As volunteer firefighter Laird Kinghorn breathed into an oxygen mask he was wearing, Public Education Captain Tracey Fitzsimons asked the children what Kinghorn sounded like.
“Darth Vader!” a young boy responded, referring to the sounds the mask made as Laird breathed in and out.
“Are you afraid of Laird though? He isn’t Darth Vader,” Fitzsimons told the children.
“No,” a chorus of children replied.
About 65 Junior and Senior Kindergarten students from Stevensville Public School visited Station 5 in Stevensville on Friday.
Members of the Fort Erie Fire Department were on hand to teach the children about fire safety. The students toured the fire hall on Stevensville Road, got an up-close look at the fire trucks and a chance to interact with a fully-uniformed volunteer firefighter.
Alongside promoting fire safety, Fitzsimons said the main goal was to teach the youngsters that firefighters are their friends.
Kinghorn said the gear firefighters must wear to protect themselves from heat and flames can be frightening for young children, especially in emergency situations.
“When Star Wars first came out in the ‘70s’, there are some kids who saw firefighters who came to rescue them (during an emergency) but the children would turn right around and run back into the fire because they were scared,” he said.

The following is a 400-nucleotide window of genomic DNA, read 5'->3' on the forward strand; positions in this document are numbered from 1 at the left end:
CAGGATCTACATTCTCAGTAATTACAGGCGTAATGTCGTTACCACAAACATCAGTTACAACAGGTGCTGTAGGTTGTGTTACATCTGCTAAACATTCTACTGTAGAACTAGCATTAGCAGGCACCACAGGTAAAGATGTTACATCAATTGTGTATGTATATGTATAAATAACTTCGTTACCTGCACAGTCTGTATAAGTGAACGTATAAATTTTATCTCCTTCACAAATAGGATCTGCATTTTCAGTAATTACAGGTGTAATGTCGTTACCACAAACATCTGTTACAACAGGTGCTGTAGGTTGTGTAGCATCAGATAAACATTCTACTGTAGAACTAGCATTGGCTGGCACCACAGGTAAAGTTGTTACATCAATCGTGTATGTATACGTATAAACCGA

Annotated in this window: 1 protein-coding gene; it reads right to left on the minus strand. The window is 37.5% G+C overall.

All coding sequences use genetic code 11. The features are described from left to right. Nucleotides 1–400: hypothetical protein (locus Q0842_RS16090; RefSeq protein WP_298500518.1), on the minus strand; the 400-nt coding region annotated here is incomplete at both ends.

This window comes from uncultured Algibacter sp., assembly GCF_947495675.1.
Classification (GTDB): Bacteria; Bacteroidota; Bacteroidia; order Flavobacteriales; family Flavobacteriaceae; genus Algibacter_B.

But having a chance to see what a firefighter looks like fully dressed takes the fear away, and lets children know firefighters are safe people they can turn to in an emergency situation, Fitzsimons explained.
“Something that we haven’t had before is a decontamination room. Now that we have one, we are able to clean our gear and bring it in classrooms so kids can see it up close. That’s something we haven’t be able to do before,” she said.
The hope is that the children will take home the information they learned during Friday’s visit and share it with their families, Fitzsimmons explained.
Offering safety education programs to local students is one way the fire department promotes fire safety awareness and education. Starting this Saturday, Fitzsimons said volunteer firefighters will be going door-to-door to Greater Fort Erie homes offering free inspections and checking for working smoke and carbon monoxide alarms.
The program is called Smoke Alarms Fort Erie, but it’s better known as SAFE.
Fitzsimons said every home in Ontario is required to have a working smoke alarm on every storey of a home and a carbon monoxide alarm outside all sleeping areas.
“There’s a surprisingly large amount of people that aren’t aware of some of the aspects of fire safety. This is an opportunity for people to ask those questions and to make sure everything is in good working order,” she said.
Some of the most common questions Fitzsimons is asked is how many smoke alarms a home should whether carbon monoxide alarms are necessary and if smoke alarms expire.
Fitzsimons says smoke alarms do expire every 10 years.